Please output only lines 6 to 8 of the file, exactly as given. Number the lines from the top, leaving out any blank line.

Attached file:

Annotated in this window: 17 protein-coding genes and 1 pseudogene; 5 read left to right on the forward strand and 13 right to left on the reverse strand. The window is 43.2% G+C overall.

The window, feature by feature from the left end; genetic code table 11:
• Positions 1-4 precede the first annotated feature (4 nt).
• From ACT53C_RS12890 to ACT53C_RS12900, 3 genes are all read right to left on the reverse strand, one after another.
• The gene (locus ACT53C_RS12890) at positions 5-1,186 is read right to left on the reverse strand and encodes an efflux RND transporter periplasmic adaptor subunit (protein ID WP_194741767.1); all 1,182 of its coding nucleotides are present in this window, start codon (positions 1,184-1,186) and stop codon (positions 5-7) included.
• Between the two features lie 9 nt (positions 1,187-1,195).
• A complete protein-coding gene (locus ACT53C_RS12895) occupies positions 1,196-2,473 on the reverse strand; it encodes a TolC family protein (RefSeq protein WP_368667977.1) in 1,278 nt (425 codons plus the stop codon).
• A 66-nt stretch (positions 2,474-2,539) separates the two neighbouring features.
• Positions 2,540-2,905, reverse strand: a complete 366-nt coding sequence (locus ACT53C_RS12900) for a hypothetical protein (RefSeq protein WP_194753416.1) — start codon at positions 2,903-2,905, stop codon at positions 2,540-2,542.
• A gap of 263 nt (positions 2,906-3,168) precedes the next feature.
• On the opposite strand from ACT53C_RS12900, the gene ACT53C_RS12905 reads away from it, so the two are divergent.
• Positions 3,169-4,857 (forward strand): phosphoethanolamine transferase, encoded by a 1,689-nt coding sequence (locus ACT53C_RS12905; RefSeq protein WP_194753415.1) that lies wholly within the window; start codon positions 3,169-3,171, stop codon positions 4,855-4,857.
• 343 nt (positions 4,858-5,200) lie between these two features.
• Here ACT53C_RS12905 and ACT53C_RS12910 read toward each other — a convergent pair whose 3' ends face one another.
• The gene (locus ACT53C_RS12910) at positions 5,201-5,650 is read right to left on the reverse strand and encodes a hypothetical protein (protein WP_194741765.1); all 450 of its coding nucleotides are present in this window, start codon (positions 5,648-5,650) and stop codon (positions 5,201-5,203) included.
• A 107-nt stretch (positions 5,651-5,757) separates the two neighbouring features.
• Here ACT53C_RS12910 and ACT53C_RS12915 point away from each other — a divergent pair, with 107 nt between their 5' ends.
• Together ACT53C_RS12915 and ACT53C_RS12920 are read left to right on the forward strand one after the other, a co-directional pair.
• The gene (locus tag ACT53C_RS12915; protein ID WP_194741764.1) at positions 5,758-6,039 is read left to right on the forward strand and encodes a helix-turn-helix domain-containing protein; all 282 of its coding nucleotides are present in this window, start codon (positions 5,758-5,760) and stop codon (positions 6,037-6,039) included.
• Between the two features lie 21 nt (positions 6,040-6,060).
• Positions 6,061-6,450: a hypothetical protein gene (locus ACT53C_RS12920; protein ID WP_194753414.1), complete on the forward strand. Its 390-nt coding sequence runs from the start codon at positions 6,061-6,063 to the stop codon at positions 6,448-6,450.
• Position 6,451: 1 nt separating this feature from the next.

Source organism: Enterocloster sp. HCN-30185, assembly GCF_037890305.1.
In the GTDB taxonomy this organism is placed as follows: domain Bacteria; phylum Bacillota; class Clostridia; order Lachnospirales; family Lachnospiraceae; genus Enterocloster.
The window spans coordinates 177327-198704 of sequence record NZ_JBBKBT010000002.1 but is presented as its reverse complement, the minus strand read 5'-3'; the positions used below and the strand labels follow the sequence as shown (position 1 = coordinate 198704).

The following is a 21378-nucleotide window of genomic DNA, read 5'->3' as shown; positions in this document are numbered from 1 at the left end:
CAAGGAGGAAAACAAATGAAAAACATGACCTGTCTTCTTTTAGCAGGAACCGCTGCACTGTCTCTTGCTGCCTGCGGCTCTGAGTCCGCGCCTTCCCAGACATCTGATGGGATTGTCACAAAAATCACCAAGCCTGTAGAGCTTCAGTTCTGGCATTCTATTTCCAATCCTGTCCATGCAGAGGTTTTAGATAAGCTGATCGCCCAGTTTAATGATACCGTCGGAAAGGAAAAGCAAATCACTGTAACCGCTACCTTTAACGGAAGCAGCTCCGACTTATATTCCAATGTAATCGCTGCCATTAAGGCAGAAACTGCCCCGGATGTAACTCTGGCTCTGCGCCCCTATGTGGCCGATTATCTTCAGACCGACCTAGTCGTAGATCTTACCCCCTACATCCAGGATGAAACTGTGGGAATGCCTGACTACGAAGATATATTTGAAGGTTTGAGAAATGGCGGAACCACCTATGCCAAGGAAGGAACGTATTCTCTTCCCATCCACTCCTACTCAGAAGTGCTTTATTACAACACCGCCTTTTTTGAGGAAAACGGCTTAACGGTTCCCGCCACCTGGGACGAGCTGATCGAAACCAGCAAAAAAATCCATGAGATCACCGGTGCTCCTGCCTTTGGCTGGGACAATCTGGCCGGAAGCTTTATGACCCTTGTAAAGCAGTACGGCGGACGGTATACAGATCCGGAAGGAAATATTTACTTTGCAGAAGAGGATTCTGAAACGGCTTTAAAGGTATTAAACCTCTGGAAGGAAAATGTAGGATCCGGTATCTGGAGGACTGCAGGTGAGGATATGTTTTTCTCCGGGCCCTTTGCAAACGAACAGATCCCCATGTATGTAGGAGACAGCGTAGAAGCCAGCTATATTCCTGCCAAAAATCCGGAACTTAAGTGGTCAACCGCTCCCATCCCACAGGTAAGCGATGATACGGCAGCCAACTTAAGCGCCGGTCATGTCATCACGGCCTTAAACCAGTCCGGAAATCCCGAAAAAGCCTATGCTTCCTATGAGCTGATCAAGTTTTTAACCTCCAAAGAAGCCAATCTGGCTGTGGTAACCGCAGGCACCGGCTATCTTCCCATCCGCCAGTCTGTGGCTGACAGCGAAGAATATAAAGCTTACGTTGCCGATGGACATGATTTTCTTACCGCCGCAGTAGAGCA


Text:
• Between the two features lie 9 nt (positions 1,187-1,195).
• A complete protein-coding gene (locus ACT53C_RS12895) occupies positions 1,196-2,473 on the reverse strand; it encodes a TolC family protein (RefSeq protein WP_368667977.1) in 1,278 nt (425 codons plus the stop codon).
• A 66-nt stretch (positions 2,474-2,539) separates the two neighbouring features.